The Isles of Shoals are a small group of islands, approximately 6 miles off the coast of New England, straddling the borders of New Hampshire and Maine. Smuttynose, the 3rd largest of these islands, has a colorful history. Known as the site for Blackbeard’s honeymoon and a shipwreck of the Spanish ship Sagunto in 1813, it is most famous for the 1873 murders of two young women; the subject of Anita Shreve’s 1997 novel, The Weight of Water.
The Discover Portsmouth Center, an ongoing TMS Architects renovation project, is currently hosting a fascinating new exhibit , Under the Isles of Shoals. Six thousand years of Smuttynose history are revealed based on 250,000 artifacts unearthed in recent years by archaeologist Nathan Hamilton of Southern Maine University and his students.
“If you think you know the Isles of Shoals, think again, says Maryellen Burke, executive director of Discover Portsmouth. While legend claimed, for example, that Native Americans did not visit the Isles of Shoals..Hamilton’s researchers discovered six prehistoric occupations dating as far back as 6,000 years ago. Diggers also found evidence of an ancient tavern littered with thousands of clay pipe fragments dating to the 1620’s. Archaeologists also turned up the remains of a “great cod” that once weighed 120 pounds.”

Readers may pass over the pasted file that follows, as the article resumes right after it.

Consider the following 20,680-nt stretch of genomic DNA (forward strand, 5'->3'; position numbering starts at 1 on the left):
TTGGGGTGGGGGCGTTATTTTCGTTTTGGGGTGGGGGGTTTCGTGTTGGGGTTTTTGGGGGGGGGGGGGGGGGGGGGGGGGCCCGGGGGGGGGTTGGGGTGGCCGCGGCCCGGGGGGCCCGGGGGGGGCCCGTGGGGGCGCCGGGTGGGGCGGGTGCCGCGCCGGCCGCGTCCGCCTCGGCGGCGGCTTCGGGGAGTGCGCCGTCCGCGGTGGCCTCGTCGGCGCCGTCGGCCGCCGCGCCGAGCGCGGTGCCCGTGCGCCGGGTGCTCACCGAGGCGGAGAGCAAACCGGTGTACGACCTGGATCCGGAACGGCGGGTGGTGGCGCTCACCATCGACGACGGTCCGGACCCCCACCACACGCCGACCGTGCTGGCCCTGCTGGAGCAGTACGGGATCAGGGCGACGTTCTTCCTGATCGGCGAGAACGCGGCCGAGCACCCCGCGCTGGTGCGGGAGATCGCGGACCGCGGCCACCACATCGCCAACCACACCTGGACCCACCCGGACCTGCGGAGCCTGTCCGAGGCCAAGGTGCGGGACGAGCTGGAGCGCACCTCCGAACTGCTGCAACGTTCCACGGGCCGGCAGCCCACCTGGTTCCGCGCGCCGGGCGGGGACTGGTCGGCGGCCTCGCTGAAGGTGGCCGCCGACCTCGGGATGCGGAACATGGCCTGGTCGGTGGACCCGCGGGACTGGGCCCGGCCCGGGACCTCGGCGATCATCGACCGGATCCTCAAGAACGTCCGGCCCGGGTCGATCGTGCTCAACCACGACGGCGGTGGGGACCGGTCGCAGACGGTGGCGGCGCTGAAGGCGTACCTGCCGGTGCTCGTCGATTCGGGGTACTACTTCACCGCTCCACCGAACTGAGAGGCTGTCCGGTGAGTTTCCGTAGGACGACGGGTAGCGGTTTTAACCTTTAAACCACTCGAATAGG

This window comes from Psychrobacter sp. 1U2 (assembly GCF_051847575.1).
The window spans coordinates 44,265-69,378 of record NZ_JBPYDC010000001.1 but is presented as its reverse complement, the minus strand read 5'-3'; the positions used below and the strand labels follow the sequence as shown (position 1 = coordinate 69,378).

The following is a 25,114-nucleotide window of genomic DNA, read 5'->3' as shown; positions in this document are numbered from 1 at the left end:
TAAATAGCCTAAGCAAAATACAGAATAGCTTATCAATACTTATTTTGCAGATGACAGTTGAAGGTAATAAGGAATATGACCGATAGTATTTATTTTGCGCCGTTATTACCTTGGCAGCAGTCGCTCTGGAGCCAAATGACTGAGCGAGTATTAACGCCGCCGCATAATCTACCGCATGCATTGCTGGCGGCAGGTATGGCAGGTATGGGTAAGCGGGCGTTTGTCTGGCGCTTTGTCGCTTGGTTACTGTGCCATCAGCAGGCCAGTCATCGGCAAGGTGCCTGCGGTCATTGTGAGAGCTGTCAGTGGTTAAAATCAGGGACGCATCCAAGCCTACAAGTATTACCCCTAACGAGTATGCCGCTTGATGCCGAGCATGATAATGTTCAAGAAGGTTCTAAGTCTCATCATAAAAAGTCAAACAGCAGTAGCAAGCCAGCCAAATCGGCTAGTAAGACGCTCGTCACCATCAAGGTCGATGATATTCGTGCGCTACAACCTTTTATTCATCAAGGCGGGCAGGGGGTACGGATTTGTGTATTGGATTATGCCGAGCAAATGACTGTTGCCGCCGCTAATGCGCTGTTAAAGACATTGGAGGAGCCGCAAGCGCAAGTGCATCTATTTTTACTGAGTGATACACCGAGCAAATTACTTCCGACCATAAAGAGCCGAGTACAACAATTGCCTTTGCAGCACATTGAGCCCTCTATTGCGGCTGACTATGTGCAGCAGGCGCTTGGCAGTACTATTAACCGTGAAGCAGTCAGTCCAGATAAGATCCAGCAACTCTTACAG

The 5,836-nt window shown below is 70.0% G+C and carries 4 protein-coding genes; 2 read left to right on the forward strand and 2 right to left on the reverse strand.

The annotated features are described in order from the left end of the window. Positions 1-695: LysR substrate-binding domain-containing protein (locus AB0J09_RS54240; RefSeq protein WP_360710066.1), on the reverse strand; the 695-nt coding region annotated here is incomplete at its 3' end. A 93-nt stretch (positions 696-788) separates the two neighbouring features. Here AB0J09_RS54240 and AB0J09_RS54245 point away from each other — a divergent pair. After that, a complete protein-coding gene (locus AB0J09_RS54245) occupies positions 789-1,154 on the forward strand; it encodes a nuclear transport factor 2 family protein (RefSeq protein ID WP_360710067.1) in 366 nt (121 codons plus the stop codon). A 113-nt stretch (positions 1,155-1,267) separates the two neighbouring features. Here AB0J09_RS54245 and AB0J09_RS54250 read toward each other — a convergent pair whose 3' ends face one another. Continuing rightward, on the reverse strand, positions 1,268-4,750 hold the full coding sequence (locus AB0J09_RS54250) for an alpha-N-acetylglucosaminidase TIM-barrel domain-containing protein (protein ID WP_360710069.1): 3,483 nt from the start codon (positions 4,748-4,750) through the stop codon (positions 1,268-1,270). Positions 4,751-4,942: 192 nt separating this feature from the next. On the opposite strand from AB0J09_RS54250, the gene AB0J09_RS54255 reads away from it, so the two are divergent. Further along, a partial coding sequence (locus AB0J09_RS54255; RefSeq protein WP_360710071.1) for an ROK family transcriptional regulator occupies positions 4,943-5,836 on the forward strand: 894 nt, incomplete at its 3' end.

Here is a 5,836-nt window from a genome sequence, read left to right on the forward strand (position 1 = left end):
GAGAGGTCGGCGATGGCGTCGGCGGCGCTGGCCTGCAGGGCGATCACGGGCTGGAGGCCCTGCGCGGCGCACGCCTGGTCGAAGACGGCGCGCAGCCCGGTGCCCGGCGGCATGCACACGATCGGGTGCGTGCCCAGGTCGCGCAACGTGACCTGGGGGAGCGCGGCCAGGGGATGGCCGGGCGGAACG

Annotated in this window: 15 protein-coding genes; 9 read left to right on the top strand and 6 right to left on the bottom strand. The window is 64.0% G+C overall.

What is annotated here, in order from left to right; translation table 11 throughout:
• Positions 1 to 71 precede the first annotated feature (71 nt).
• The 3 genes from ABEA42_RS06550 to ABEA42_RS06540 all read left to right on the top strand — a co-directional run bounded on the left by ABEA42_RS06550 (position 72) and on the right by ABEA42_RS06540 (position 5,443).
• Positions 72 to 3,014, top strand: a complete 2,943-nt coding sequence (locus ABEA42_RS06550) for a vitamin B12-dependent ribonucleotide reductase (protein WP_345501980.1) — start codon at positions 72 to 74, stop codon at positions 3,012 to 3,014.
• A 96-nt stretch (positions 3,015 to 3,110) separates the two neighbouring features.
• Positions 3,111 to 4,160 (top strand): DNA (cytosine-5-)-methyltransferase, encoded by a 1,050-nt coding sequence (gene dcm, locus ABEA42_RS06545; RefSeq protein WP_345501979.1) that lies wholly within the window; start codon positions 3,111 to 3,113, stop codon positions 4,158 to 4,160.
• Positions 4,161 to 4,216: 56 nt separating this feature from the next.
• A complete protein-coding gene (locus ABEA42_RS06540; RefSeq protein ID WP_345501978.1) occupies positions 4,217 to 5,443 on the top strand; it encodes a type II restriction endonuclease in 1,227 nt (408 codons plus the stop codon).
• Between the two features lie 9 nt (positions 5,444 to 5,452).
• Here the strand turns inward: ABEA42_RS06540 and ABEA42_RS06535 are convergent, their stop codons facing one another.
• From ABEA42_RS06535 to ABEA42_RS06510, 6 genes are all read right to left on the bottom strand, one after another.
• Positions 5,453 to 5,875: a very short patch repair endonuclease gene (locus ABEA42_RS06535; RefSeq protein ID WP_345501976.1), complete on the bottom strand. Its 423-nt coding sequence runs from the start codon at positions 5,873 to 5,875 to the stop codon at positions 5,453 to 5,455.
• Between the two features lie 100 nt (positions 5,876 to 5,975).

In addition to the historic artifacts such as rare coins, early glassware and Native American stone tools, visitors can also view some large reconstructed objects including a dugout, birch bark canoe and a replica of the porch of 1846 Mid-Ocean House of Entertainment that once stood on Smuttynose Island. Historian J. Dennis Robinson has also written a companion book about this historic “dig” called Under the Isles of Shoals: Archaeology and Discovery of Smuttynose Island that will be available in the Discover Portsmouth Center gift shop. The book is published by the Portsmouth Marine Society and features over 180 photographs and illustrations. For more information about the exhibit and Discover Portsmouth Center, please visit www.portsmouthhistory.org